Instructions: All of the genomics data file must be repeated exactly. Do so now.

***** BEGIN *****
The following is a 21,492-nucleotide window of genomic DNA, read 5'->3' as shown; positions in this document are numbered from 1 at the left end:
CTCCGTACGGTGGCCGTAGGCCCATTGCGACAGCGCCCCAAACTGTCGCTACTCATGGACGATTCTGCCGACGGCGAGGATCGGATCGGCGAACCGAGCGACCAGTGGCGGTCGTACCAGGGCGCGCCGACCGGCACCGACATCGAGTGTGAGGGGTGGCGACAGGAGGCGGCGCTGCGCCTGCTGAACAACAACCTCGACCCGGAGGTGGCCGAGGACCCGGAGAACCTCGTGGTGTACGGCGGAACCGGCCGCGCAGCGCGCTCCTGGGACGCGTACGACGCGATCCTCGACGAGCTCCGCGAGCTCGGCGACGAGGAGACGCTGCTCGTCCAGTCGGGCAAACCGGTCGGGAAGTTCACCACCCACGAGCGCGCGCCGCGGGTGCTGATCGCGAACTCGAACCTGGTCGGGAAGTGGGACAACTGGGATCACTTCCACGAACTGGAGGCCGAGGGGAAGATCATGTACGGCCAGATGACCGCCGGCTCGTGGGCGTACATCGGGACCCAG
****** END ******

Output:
The following is a 21,492-nucleotide window of genomic DNA, read 5'->3' as shown; positions in this document are numbered from 1 at the left end:
CTCCGTACGGTGGCCGTAGGCCCATTGCGACAGCGCCCCAAACTGTCGCTACTCATGGACGATTCTGCCGACGGCGAGGATCGGATCGGCGAACCGAGCGACCAGTGGCGGTCGTACCAGGGCGCGCCGACCGGCACCGACATCGAGTGTGAGGGGTGGCGACAGGAGGCGGCGCTGCGCCTGCTGAACAACAACCTCGACCCGGAGGTGGCCGAGGACCCGGAGAACCTCGTGGTGTACGGCGGAACCGGCCGCGCAGCGCGCTCCTGGGACGCGTACGACGCGATCCTCGACGAGCTCCGCGAGCTCGGCGACGAGGAGACGCTGCTCGTCCAGTCGGGCAAACCGGTCGGGAAGTTCACCACCCACGAGCGCGCGCCGCGGGTGCTGATCGCGAACTCGAACCTGGTCGGGAAGTGGGACAACTGGGATCACTTCCACGAACTGGAGGCCGAGGGGAAGATCATGTACGGCCAGATGACCGCCGGCTCGTGGGCGTACATCGGGACCCAG